6. Boiteau G., (1986). Native predators and the control of potato aphids. Can. Entomol. 118: 117–1183.CrossRefGoogle Scholar
  7. Boiteau G., (1996). La pomme de terre au Canada. pp. 541–542, in P. Rousselle, Y. Robert et J. C. Crosnier, (eds.), La pomme de terre : production, amélioration, ennemis et maladies, utilisations. INRA Editions, Versailles, 607 p.Google Scholar
  8. Boiteau G., Osborn W.P.L., (1999). Comparison of plastic-lined trenches and extruded plastic traps for controlling Leptinotarsa decemlineata (Coleoptera: Chrysomelidae). Can. Entomol. 13: 567–572.CrossRefGoogle Scholar
  9. Boiteau G., Singh R.P., (1988). Resistance to the greenhouse whitefly, Trialeurodes vaporariorum (Westwood) (Homoptera: Aleyrodidae), in a clone of the wild potato Solanum berthaultii Hawkes. Ann. Entomol. Soc. Am. 81: 428–431.Google Scholar
  10. Boiteau G., Pelletier Y., Misener G.C., Bernard G., (1994). Development and evaluation of a plastic trench barrier for protection of potato from walking adult Colorado potato beetles (Coleoptera: Chrysomelidae). J. Econ. Entomol. 87: 1325–1331.Google Scholar
  11. Chagnon M., Payette A., (1990). Modes alternatives de répression des insectes dans les agro-écosystèmes québécois, tome 1: Document synthèse. Ministère de l’Environnement et Centre québécois de valorisation de la biomasse, Québec, 81 p.Google Scholar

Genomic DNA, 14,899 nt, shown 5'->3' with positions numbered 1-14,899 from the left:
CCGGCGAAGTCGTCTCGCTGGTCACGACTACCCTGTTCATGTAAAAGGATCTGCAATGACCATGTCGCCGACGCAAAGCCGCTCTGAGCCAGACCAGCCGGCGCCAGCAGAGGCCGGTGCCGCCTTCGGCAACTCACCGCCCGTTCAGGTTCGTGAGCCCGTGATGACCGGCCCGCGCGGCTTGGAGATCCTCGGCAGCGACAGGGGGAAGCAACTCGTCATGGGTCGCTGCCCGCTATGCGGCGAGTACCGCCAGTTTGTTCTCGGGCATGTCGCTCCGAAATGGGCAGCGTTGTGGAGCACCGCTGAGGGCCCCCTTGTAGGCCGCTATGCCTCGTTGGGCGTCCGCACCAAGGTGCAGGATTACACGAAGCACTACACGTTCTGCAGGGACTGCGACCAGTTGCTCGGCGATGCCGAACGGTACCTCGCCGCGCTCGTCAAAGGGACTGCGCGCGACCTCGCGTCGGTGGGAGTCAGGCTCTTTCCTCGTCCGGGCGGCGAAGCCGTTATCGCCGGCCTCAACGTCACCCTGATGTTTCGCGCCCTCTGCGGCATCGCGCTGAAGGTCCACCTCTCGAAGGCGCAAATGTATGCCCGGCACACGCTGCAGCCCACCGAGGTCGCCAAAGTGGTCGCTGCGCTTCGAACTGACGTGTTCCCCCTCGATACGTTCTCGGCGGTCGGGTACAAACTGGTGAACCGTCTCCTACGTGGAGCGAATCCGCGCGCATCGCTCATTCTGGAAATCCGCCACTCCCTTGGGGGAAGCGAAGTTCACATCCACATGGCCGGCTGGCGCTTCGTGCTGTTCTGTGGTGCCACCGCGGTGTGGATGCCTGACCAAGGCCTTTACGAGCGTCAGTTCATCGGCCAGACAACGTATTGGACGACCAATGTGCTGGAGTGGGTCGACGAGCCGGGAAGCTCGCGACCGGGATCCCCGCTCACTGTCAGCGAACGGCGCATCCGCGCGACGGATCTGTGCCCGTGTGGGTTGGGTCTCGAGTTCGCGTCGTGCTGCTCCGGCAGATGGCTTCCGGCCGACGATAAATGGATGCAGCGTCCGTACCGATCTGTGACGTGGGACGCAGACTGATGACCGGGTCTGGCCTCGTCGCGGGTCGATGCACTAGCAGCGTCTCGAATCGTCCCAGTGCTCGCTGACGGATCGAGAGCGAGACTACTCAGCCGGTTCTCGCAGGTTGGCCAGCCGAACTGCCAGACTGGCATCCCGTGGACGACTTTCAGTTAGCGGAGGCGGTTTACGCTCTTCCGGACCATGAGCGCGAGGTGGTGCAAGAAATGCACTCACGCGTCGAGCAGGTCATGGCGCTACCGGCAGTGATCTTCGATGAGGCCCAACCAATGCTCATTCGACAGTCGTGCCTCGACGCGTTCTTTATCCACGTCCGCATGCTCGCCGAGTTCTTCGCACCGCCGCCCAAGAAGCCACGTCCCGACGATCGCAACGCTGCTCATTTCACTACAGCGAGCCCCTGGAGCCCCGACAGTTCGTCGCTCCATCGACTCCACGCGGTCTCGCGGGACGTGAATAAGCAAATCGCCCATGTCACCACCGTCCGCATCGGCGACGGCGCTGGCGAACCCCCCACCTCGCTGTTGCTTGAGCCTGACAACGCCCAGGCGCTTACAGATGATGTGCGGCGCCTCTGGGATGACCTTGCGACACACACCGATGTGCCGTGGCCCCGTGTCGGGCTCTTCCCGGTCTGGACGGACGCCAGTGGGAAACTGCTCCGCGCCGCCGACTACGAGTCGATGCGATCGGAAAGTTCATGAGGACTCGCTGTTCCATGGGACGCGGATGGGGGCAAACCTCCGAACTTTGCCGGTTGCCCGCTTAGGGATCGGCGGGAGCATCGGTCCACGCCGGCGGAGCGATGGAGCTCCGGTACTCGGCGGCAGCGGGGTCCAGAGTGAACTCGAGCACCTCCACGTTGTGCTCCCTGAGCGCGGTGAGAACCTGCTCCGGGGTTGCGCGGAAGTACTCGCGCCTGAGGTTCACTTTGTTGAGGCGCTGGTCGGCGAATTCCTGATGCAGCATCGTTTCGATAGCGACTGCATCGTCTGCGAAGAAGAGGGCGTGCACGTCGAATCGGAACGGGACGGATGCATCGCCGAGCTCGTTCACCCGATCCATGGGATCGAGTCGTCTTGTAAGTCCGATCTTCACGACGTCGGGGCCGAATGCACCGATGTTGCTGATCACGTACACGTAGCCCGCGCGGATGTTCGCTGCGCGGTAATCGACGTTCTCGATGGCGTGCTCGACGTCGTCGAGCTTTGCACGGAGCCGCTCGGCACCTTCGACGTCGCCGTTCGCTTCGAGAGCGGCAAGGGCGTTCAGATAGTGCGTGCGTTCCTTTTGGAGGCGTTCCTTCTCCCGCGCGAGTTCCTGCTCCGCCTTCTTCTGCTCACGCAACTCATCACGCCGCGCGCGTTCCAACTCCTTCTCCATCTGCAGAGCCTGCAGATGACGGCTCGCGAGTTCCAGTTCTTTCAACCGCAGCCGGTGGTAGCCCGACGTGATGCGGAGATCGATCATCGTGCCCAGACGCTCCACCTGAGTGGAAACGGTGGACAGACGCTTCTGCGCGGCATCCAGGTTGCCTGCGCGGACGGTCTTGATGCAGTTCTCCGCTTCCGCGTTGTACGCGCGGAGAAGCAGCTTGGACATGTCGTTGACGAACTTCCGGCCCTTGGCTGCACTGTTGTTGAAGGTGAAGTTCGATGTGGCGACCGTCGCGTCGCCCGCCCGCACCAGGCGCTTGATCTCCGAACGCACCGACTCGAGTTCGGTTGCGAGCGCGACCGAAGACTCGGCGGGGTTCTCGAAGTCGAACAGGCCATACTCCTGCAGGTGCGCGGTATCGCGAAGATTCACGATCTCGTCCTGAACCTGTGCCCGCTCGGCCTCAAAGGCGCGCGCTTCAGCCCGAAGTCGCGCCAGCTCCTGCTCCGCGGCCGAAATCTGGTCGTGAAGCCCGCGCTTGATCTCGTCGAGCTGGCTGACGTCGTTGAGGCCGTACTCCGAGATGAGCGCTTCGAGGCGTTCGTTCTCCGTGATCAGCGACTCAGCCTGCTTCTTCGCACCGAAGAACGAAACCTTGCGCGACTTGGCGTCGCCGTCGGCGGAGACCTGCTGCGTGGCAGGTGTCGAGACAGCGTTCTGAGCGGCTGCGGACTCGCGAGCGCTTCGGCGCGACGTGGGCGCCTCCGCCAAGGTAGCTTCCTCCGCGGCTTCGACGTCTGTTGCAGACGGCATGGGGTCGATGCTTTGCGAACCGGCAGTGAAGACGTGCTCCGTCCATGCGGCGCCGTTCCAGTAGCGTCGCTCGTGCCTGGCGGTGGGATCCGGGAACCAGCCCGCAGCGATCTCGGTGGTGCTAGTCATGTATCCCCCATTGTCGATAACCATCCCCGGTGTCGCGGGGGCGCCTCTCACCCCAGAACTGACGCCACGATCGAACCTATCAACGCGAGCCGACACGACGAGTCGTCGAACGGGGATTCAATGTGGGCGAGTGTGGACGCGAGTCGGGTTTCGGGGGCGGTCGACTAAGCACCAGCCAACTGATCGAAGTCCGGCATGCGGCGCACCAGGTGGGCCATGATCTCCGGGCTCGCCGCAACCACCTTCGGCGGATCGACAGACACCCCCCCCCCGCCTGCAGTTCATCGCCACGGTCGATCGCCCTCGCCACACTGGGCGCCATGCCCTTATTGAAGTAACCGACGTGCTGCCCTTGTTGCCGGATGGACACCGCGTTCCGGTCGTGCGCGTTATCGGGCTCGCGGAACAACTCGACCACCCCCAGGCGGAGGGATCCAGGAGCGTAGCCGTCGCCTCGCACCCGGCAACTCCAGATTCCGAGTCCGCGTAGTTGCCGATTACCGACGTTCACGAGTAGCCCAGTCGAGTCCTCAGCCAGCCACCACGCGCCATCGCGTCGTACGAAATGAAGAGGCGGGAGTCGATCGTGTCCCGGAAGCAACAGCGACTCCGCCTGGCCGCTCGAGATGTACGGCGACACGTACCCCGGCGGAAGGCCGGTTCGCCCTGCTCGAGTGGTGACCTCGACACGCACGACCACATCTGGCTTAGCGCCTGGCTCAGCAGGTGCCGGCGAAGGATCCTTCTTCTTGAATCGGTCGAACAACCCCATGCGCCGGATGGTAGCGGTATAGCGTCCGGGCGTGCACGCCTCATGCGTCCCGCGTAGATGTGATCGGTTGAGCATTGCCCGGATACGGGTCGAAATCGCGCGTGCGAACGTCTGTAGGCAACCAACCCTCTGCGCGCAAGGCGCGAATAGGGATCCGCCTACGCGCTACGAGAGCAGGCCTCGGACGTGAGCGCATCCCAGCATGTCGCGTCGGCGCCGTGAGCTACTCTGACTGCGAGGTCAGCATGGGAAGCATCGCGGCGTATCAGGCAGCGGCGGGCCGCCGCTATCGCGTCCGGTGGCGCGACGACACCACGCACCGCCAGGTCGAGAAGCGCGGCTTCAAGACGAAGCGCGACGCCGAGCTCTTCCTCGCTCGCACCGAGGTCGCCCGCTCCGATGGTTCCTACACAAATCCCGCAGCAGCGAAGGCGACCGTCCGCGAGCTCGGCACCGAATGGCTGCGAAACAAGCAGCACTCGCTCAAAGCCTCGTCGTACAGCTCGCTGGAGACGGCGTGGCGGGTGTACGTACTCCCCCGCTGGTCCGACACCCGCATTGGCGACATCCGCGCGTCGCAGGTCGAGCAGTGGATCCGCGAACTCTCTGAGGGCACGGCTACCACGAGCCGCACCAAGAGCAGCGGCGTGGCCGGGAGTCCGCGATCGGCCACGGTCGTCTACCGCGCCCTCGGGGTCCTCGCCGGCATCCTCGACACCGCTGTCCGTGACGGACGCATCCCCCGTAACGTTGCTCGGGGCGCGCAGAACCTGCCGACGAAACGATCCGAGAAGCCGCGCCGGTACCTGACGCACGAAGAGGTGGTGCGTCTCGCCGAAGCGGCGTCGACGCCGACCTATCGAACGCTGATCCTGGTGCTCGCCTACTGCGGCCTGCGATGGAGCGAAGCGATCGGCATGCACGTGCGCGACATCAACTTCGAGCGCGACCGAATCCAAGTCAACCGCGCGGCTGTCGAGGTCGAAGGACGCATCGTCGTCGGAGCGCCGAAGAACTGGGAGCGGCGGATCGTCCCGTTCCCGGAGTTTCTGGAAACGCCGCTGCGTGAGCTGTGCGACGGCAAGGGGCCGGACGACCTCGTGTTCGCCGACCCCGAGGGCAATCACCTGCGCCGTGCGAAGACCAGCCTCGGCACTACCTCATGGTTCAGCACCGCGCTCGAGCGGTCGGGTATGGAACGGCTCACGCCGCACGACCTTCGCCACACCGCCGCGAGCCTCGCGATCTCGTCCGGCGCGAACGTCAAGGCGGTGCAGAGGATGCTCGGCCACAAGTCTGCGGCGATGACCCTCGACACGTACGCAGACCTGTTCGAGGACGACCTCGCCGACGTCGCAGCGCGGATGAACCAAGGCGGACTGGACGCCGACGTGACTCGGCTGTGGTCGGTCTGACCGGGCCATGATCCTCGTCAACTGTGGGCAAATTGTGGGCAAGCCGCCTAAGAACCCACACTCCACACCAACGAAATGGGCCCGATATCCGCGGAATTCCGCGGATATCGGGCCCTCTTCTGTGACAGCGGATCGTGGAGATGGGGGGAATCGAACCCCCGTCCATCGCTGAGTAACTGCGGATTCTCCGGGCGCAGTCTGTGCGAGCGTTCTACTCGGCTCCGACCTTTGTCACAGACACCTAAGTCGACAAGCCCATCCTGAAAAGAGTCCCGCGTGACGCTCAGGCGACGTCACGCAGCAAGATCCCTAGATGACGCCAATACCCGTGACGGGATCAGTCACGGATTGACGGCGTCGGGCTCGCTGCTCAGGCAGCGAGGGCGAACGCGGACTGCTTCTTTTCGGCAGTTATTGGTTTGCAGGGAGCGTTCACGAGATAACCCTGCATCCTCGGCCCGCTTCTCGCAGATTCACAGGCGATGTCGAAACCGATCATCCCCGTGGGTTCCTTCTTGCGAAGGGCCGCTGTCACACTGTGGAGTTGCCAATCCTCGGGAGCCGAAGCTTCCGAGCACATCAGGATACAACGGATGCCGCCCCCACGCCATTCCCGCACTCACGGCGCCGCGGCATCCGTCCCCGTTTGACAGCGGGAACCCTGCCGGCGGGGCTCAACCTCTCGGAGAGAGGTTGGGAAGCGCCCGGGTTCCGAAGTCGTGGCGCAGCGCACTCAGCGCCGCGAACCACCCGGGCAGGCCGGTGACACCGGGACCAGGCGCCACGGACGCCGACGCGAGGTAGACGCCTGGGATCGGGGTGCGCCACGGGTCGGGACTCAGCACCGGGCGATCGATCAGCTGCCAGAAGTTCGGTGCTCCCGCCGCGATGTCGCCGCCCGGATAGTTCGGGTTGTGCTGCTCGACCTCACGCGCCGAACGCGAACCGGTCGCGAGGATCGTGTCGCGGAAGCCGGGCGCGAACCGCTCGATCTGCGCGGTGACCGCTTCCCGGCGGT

12. Cloutier C., Jean C., Bauduin F., (1996). More biological control for a sustainable potato pest management strategy, pp. 15–52 in R.-M. Duchesne and G. Boiteau (eds.). Lutte aux insectes nuisibles de la pomme de terre. Développement d’une approche durable. Agriculture et Agroalimentaire Canada, L’Union des producteurs agricoles et Gouvernement du Québec Ministère de l’Agriculture, des Pêcheries et de l’Alimentation, Québec, 204 p.Google Scholar
  13. Cohen S., (1981). Reducing the spread of aphid-transmitted viruses in peppers by coarse-net cover Cucumber mosaic virus and potato virus Y. Phytoparasitica 9: 69–76.CrossRefGoogle Scholar
  14. Cohen S., (1982). Control of whitefly vectors of viruses by color mulches Bemisia tabaci, pp. 45–56 in K.F. Harris and K. Maramorosch (eds.). Pathogens, vectors and plant diseases: approaches to control, Academic Press, New York.Google Scholar